Issue 15: Gun Injuries, Uber Health, and more

Gun Injury Decreases During NRA Conference 
Ted Nugent with guns
The NEJM recently released a paper describing how gun related injuries and deaths in the US dropped precipitously during NRA conventions. Medical scientists from Harvard and Columbia looked at gunshot injury data from 2007 to 2015 during NRA conventions, 3 weeks prior to the conventions, and 3 weeks after the conventions. They found a 63% decline in accidents among gun users in the states hosting NRA conventions during the time of the pro-gun gatherings. The scientists explained that this was due to so many gun advocates attending the gatherings and being unable to use their weapons during that time. More interestingly it wasn't just the states that have a hard-on for the NRA. Nationally there was a 20% decline in gun accidents during the NRA gatherings. And speaking of hard-ons we should mention that these trends were almost exclusively seen in men since NRA attendance is well... mostly a sausage-fest.

New Cas9 Enzyme
For the last several years scientists have been all hot and bothered about gene editing technology Crispr-Cas9. Crispr-Cas9 holds so much promise to cure genetically inherited disease, however, the tech is far from perfect. Currently the most commonly used form of Cas9 is the spCas9 which only works at 1/16 of sites in the human genome and has a rep for sometimes veering off course and cutting up DNA in the wrong area. Recently scientists at Harvard have created a new and improved version of the Cas9 enzyme that they call xCas9. xCas9 can recognize 1/4 of sites in the genome and is also less likely to make off site cuts. A huge win-win for scientists going forward.

Uber Health 
Uber recently announced that they have created a B2B program that will drive patients to and from their hospital/clinic visit without the need of the Uber app. The program which they call Uber Health can be used to schedule transport instantly, in a couple of days, or up to a month in advance. Instead of using the app, patients will get a text message or a phone call telling them that they are about to get picked up. The drivers on the other hand will still use the app, but won't know the patient's medical info to be HIPPA compliant. Basically Uber is doing this to get into the medical transportation business and to help people who may not have the financial means to afford private transport let alone a fancy smartphone. It's estimated that close to 3.6 million Americans miss their doctor's appointments a year because of a lack of access to reliable transportation. Uber thinks that they can help since they're well...more reliable. Already more than a hundred various healthcare organizations in the USA have used the pilot program.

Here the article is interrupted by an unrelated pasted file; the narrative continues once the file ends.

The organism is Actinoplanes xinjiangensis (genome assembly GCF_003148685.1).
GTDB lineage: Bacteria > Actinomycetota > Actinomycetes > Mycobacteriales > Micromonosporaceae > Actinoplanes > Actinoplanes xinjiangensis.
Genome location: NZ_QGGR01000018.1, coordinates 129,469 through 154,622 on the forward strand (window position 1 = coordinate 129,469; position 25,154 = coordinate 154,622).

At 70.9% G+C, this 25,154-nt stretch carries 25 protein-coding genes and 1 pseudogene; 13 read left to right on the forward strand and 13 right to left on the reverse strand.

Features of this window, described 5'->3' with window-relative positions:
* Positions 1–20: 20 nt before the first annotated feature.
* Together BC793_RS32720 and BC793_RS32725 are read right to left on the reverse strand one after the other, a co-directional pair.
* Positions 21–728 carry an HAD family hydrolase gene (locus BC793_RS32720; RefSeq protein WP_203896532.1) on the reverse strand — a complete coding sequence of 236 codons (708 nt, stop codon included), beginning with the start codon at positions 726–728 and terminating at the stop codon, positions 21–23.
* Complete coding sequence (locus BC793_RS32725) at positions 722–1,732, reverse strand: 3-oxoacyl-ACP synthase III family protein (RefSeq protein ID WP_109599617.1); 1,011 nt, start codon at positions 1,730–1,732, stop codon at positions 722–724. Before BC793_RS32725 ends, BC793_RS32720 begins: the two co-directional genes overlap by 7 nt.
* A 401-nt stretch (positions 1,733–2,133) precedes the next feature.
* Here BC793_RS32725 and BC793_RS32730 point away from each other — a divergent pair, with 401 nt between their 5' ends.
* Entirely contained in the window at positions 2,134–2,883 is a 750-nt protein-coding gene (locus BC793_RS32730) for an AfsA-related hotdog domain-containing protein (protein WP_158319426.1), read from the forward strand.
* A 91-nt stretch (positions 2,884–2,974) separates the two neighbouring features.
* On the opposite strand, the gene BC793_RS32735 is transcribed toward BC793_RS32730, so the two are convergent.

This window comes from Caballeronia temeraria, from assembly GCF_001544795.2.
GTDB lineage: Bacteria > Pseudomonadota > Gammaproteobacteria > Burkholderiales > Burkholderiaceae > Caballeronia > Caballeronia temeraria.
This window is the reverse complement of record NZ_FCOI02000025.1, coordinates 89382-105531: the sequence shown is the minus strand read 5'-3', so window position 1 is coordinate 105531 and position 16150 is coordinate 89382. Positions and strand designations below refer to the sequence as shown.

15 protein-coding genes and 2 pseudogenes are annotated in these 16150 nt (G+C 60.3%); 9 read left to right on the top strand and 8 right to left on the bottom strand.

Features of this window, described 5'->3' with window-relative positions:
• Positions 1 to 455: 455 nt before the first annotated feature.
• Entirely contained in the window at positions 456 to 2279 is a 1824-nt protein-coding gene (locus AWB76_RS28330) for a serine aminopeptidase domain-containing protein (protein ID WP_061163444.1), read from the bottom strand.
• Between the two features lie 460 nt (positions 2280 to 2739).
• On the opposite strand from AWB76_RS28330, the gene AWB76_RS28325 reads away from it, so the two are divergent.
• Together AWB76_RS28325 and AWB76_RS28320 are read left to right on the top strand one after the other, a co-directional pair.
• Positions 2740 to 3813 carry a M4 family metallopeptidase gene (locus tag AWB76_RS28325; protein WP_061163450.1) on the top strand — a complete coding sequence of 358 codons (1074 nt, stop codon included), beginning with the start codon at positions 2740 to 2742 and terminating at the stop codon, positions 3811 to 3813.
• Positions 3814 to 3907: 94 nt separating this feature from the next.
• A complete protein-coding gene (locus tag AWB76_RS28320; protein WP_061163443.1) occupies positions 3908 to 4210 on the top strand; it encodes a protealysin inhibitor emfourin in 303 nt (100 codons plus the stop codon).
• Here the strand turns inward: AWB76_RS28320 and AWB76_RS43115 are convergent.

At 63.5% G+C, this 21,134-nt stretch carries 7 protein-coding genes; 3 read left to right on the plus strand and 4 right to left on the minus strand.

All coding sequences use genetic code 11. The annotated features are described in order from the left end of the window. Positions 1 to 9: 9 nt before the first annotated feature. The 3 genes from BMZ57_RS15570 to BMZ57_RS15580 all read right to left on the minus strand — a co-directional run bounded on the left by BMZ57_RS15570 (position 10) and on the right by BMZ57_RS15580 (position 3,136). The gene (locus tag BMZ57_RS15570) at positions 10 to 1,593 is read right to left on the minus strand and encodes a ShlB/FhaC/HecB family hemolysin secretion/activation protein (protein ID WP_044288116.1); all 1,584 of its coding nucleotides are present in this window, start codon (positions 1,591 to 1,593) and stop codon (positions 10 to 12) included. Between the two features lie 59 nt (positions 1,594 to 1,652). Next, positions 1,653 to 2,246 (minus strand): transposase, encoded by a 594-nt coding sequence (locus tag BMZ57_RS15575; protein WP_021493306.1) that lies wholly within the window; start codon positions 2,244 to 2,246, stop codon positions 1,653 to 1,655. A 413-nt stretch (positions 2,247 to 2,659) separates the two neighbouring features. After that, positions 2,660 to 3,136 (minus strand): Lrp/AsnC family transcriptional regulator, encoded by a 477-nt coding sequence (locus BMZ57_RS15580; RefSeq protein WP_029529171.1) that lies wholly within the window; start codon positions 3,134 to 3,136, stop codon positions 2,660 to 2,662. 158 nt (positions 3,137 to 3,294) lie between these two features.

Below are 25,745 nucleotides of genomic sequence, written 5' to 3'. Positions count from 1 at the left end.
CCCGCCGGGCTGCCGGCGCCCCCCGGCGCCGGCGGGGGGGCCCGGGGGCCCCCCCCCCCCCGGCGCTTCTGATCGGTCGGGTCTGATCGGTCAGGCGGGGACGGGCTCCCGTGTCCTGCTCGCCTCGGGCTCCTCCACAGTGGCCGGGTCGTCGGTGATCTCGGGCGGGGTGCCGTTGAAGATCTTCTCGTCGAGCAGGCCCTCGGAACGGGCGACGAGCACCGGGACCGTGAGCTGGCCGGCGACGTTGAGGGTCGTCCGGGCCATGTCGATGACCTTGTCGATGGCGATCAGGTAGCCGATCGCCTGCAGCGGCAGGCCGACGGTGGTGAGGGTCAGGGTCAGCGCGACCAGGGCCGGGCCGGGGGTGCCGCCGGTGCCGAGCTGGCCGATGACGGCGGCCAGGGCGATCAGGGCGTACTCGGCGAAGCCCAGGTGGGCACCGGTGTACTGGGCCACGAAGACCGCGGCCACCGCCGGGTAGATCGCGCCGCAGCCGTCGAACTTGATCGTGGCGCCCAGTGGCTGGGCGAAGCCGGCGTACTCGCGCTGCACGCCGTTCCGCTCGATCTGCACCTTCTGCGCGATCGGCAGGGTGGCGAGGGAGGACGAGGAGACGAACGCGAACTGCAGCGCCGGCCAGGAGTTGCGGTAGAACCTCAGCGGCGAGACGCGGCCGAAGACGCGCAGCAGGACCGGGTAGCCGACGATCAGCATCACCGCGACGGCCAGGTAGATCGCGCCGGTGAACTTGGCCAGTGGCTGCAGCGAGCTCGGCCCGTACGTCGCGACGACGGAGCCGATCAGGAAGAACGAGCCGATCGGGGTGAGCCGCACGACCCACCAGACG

Read My Mind with EEG
Late last month scientists at the University of Toronto announced that they have developed a technology using EEG that allows us to reconstruct facial images based on what we have seen. In the lab subjects were hooked up to EEG and shown images of faces. The EEG data was then transformed into a digital image using machine leaning algorithms. Wait...I thought this already existed? Good point. The technology previously existed for scientists to recreate images based on what we have seen using functional magnetic resonance imaging, but this is the first time it has been done for EEG. This is a huge improvement given that EEG is much easier to use and readily available than MRI. The EEG method is less detailed than using fMRI, however, it is much more temporally sensitive and can capture activity at the millisecond scale. The possibilities with this technology are endless but sketch artists are sweating bullets right now that AI is going to steal their job.   

Don’t forget about me!
Not to be outdone by Amazon’s recent announcement of a healthcare company formation and Apple’s subsequent statement of a new onsite wellness and health clinic, Google wants a part of the healthcare pie as well. The life sciences subsidiary of Google, Verily has been reported trying to enter the health insurance industry. The basic premise of this venture is to obtain contracts from governments, employers, or insurance companies and execute a plan to lower healthcare costs through alternative modes of delivering cheaper care. Any money that would be saved would be shared between Verily and the payor. The more they save, the more money is made. This is part of a future wave of “outcome-based contracts”. A technology giant is well positioned to tap into this particular market because it has the data analytic ability to risk stratify a large population and deliver the best targeted care that provides the best value. In the past few weeks we have seen large tech conglomerates attack healthcare from every direction imaginable. It will be fascinating to see who can make the largest impact in the short and long term.